The Democratic Party, which controls the state legislature in California, has done nothing to stop the greedy executives of PG&E from profiting off of the disasters caused by its cost-cutting measures and negligence. It has done just the opposite. After the Camp Fire ravaged Paradise and the surrounding area, former Democratic Governor Jerry Brown toured the area with Republican President Donald Trump and Democratic Governor-elect (now current Governor) Gavin Newsom in an attempt at damage control, saying nothing to substantially condemn the corporation for the disaster.

Later, Brown applauded the pittance offered by the Trump administration as emergency aid to the victims of the disaster as “substantial funding” on CBS’s “Face the Nation.” Brown himself presided over massive cuts to social programs in California during his tenure as governor from 2011 through 2018.

While the Camp Fire raged in November, two Republican and ten Democratic California legislators indulged in a trip to Maui with utility executives, hosted by the Independent Voter Project, to discuss legislation that would protect utilities from the financial burden from fines incurred for their responsibility in wildfires. The legislation would allow utility companies to raise rates to offset the costs of wildfire fallout, and although PG&E executives were not present, the legislation would serve its profit interests. According to the nonprofit Consumer Watchdog group, the twelve lawmakers received a total of more than $630,000 in campaign donations from utility companies.

The International Brotherhood of Electrical Workers (IBEW), the trade union which represents workers at PG&E, has said nothing to condemn the recklessness of PG&E’s top executives and the devastating outcome for the working class in California. Like other trade unions, it has sought to keep the struggle of the working class behind the dead-end politics of the Democratic Party and tied to the profit system.

In fact, the IBEW Local 1245 boasted that it helped to write the language of California legislation last summer that required a utility to give 15 days’ notice before filing for bankruptcy, stating that it is a protection for workers. In reality, it is nothing but a protection for the company, as it allows the company two weeks to obtain aid from the state and its shareholders in figuring out ways to raise rates or restructure, which are measures that ultimately are aimed at attacking the working class and forcing them to pay for the crimes of the corporate elite.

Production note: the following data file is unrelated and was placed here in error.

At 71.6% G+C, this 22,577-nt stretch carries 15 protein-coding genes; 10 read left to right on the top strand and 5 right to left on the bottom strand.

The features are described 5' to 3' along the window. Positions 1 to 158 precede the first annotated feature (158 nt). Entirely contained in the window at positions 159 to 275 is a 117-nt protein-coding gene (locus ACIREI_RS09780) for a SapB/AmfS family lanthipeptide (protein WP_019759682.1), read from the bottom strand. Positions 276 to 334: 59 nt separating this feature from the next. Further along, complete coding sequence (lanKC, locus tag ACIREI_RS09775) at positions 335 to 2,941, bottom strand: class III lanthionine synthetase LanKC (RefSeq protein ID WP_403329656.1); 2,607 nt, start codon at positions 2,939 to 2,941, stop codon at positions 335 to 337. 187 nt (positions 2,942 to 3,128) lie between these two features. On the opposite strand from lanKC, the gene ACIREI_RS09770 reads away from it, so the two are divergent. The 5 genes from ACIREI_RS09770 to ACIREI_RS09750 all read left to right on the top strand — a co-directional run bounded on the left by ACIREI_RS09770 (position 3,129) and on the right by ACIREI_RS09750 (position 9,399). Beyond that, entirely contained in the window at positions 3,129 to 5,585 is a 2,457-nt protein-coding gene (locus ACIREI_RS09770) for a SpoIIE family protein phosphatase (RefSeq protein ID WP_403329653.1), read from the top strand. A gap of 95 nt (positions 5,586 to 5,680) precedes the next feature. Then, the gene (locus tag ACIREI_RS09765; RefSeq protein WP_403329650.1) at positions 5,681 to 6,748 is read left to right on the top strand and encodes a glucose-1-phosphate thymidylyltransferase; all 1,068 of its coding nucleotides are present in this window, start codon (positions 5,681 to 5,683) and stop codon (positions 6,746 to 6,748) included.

Whether PG&E is rescued by the state, splits itself up or files for bankruptcy, the corporate parasites at the top will once again get away with murder unless the working class intervenes with its own program to take control of the utility corporation and transform it into a publicly-owned enterprise.

Workers who live in the areas served by PG&E and understand the risks to their lives from corporate negligence would not allow for such devastation to occur so that a few people could rake in unfathomable wealth. But that is precisely what occurs when the capitalist class has control over the means of production; basic necessities such as gas and electricity are a source of profit, not regarded as a social need. The safety of hundreds of thousands of people is put at risk without a second thought.

In order for workers to put forth their own program to establish democratic control over the energy companies, they must join hands with workers coming into struggle across the world, including 33,000 Los Angeles public school teachers on strike, 70,000 factory workers at the US-Mexico border who organized wildcat strikes, Yellow Vest protesters in France, and 30,000 oilworkers across the US, whose contracts are set to expire on February 1.

Workers in all industries are intricately linked by the complex system of capitalist production. Virtually all sections of workers rely on the energy industry in some way. But in order to link their struggles together, energy workers must cast off the bankrupt politics of the Democratic and Republican parties and their servants in the trade unions. These organizations will never represent the working class. They allow the working class to suffer disasters like the Camp Fire while they turn a blind eye to corporate recklessness.

Energy workers cannot fight the capitalist class without the help of other workers in a unified struggle to end the profit system of rule and replace it with socialism, a system in which workers have democratic control over the major industries, and in which the means of production are used to meet social need, not private profit.